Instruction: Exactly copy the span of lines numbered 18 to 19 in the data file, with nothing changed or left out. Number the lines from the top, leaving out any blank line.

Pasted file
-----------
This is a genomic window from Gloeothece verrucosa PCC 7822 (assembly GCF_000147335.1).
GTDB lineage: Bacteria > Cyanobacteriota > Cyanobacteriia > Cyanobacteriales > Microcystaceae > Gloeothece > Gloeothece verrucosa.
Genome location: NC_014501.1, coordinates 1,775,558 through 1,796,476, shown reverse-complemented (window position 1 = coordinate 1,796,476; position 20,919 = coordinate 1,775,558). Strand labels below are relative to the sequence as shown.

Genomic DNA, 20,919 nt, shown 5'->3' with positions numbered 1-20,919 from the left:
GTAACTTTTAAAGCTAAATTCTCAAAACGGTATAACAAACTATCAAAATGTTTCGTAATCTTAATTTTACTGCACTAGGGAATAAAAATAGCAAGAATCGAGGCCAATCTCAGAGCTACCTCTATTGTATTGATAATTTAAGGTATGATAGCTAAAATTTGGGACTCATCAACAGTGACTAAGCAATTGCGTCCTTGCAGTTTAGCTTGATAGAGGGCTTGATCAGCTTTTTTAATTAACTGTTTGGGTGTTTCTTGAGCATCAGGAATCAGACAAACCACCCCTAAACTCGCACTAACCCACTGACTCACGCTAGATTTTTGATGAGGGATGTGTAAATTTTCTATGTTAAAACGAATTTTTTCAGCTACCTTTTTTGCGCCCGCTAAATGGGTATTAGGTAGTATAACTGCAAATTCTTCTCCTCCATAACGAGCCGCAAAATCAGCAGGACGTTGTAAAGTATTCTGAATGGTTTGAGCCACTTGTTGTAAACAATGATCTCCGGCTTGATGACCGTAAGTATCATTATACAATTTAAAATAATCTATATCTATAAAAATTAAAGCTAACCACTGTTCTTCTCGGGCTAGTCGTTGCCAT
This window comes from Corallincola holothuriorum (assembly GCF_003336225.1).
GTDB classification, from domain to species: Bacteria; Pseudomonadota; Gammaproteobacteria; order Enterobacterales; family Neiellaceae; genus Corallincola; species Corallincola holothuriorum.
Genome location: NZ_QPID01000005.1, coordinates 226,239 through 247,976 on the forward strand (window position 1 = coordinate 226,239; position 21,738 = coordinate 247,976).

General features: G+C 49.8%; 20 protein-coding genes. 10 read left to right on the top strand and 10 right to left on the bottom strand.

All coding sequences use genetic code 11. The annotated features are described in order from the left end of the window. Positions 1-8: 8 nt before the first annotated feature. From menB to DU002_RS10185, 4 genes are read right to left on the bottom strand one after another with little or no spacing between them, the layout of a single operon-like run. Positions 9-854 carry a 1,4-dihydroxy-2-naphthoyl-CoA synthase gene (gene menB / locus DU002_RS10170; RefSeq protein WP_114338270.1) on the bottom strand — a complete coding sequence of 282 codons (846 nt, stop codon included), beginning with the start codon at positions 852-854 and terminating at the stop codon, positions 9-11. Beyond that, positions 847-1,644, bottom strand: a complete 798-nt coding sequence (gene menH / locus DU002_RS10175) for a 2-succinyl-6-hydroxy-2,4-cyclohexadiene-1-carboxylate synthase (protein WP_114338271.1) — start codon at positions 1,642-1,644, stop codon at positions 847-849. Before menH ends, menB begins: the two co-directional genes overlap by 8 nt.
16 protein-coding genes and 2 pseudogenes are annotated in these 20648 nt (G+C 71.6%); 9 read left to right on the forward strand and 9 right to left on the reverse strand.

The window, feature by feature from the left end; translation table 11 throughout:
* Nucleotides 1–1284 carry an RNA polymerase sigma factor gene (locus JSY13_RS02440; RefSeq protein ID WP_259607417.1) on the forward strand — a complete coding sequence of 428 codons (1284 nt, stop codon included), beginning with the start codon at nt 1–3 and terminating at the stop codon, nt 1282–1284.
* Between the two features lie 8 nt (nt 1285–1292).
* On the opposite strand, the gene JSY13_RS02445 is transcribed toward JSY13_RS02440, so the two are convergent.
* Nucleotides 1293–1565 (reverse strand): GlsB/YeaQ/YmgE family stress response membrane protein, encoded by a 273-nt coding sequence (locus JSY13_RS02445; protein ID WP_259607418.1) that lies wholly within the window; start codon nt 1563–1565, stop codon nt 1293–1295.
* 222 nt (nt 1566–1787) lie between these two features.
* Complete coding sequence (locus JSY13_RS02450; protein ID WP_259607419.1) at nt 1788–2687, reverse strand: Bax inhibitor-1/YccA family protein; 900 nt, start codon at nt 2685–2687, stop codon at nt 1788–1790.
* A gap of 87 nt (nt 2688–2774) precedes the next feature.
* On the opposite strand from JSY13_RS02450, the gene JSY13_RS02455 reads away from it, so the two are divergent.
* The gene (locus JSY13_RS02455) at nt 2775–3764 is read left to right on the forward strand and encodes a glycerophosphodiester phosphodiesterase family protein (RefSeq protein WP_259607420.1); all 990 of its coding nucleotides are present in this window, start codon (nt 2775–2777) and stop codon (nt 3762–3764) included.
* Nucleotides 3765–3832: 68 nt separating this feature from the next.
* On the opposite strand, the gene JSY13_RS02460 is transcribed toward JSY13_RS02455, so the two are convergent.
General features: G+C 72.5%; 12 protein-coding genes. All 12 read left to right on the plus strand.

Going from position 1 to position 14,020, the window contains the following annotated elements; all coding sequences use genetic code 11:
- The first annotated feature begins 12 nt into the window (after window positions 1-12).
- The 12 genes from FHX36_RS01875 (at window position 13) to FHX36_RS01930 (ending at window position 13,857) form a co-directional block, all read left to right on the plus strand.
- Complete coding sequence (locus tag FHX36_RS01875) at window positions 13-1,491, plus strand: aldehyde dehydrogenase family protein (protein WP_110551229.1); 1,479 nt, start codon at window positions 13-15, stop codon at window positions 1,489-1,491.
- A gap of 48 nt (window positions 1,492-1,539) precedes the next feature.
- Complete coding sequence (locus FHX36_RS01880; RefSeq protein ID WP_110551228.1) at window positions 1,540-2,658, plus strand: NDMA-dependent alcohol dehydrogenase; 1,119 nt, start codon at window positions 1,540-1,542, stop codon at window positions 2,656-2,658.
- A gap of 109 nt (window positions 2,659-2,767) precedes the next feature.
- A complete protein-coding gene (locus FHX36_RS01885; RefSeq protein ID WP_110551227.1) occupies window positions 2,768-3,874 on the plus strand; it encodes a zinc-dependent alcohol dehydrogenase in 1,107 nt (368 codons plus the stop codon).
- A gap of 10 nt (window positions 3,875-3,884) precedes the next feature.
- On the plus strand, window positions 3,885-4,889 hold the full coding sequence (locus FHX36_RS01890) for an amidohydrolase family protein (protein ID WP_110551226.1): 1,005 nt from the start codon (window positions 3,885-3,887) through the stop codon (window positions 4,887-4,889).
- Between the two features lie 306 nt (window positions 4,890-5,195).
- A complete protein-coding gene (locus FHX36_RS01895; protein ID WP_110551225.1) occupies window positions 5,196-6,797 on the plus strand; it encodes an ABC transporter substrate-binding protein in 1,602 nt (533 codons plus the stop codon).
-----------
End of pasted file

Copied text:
* Complete coding sequence (locus JSY13_RS02450; protein ID WP_259607419.1) at nt 1788–2687, reverse strand: Bax inhibitor-1/YccA family protein; 900 nt, start codon at nt 2685–2687, stop codon at nt 1788–1790.
* A gap of 87 nt (nt 2688–2774) precedes the next feature.